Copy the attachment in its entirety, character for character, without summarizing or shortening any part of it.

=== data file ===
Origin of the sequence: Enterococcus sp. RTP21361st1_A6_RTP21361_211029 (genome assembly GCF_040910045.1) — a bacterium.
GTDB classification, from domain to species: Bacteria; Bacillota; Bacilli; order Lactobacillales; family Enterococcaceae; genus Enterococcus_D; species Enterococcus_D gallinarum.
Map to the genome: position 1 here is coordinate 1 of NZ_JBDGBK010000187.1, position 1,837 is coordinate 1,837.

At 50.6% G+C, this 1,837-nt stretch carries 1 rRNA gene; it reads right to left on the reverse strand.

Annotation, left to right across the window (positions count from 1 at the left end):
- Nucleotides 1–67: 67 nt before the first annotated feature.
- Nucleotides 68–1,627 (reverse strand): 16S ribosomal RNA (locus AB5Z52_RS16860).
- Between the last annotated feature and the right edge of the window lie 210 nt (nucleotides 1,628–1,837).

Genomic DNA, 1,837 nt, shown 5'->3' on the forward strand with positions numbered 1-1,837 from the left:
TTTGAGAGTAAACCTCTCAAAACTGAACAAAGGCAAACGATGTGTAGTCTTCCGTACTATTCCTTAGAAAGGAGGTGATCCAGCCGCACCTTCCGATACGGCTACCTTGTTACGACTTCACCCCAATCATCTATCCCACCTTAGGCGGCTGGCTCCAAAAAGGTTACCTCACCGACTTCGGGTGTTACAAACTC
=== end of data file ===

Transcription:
Origin of the sequence: Enterococcus sp. RTP21361st1_A6_RTP21361_211029 (genome assembly GCF_040910045.1) — a bacterium.
GTDB classification, from domain to species: Bacteria; Bacillota; Bacilli; order Lactobacillales; family Enterococcaceae; genus Enterococcus_D; species Enterococcus_D gallinarum.
Map to the genome: position 1 here is coordinate 1 of NZ_JBDGBK010000187.1, position 1,837 is coordinate 1,837.

At 50.6% G+C, this 1,837-nt stretch carries 1 rRNA gene; it reads right to left on the reverse strand.

Annotation, left to right across the window (positions count from 1 at the left end):
- Nucleotides 1–67: 67 nt before the first annotated feature.
- Nucleotides 68–1,627 (reverse strand): 16S ribosomal RNA (locus AB5Z52_RS16860).
- Between the last annotated feature and the right edge of the window lie 210 nt (nucleotides 1,628–1,837).

Genomic DNA, 1,837 nt, shown 5'->3' on the forward strand with positions numbered 1-1,837 from the left:
TTTGAGAGTAAACCTCTCAAAACTGAACAAAGGCAAACGATGTGTAGTCTTCCGTACTATTCCTTAGAAAGGAGGTGATCCAGCCGCACCTTCCGATACGGCTACCTTGTTACGACTTCACCCCAATCATCTATCCCACCTTAGGCGGCTGGCTCCAAAAAGGTTACCTCACCGACTTCGGGTGTTACAAACTC